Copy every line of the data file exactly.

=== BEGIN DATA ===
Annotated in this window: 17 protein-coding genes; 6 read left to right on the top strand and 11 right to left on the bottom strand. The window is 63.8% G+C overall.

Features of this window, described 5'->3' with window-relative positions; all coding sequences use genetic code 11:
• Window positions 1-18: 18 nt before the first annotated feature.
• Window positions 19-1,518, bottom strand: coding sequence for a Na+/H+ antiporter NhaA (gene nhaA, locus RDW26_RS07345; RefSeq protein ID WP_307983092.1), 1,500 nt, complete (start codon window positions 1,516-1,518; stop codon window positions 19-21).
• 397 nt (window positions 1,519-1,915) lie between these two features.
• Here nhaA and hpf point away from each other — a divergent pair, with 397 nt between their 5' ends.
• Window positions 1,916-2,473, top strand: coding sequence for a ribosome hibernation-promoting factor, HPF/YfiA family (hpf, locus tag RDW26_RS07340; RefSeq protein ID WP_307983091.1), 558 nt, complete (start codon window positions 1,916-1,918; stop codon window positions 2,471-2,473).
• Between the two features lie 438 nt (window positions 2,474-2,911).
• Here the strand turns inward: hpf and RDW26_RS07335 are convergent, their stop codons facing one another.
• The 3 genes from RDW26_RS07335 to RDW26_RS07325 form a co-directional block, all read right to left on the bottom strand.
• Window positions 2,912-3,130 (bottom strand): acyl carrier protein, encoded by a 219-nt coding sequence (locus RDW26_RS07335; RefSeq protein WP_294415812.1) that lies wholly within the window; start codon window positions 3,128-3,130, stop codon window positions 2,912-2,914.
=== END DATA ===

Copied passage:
Annotated in this window: 17 protein-coding genes; 6 read left to right on the top strand and 11 right to left on the bottom strand. The window is 63.8% G+C overall.

Features of this window, described 5'->3' with window-relative positions; all coding sequences use genetic code 11:
• Window positions 1-18: 18 nt before the first annotated feature.
• Window positions 19-1,518, bottom strand: coding sequence for a Na+/H+ antiporter NhaA (gene nhaA, locus RDW26_RS07345; RefSeq protein ID WP_307983092.1), 1,500 nt, complete (start codon window positions 1,516-1,518; stop codon window positions 19-21).
• 397 nt (window positions 1,519-1,915) lie between these two features.
• Here nhaA and hpf point away from each other — a divergent pair, with 397 nt between their 5' ends.
• Window positions 1,916-2,473, top strand: coding sequence for a ribosome hibernation-promoting factor, HPF/YfiA family (hpf, locus tag RDW26_RS07340; RefSeq protein ID WP_307983091.1), 558 nt, complete (start codon window positions 1,916-1,918; stop codon window positions 2,471-2,473).
• Between the two features lie 438 nt (window positions 2,474-2,911).
• Here the strand turns inward: hpf and RDW26_RS07335 are convergent, their stop codons facing one another.
• The 3 genes from RDW26_RS07335 to RDW26_RS07325 form a co-directional block, all read right to left on the bottom strand.
• Window positions 2,912-3,130 (bottom strand): acyl carrier protein, encoded by a 219-nt coding sequence (locus RDW26_RS07335; RefSeq protein WP_294415812.1) that lies wholly within the window; start codon window positions 3,128-3,130, stop codon window positions 2,912-2,914.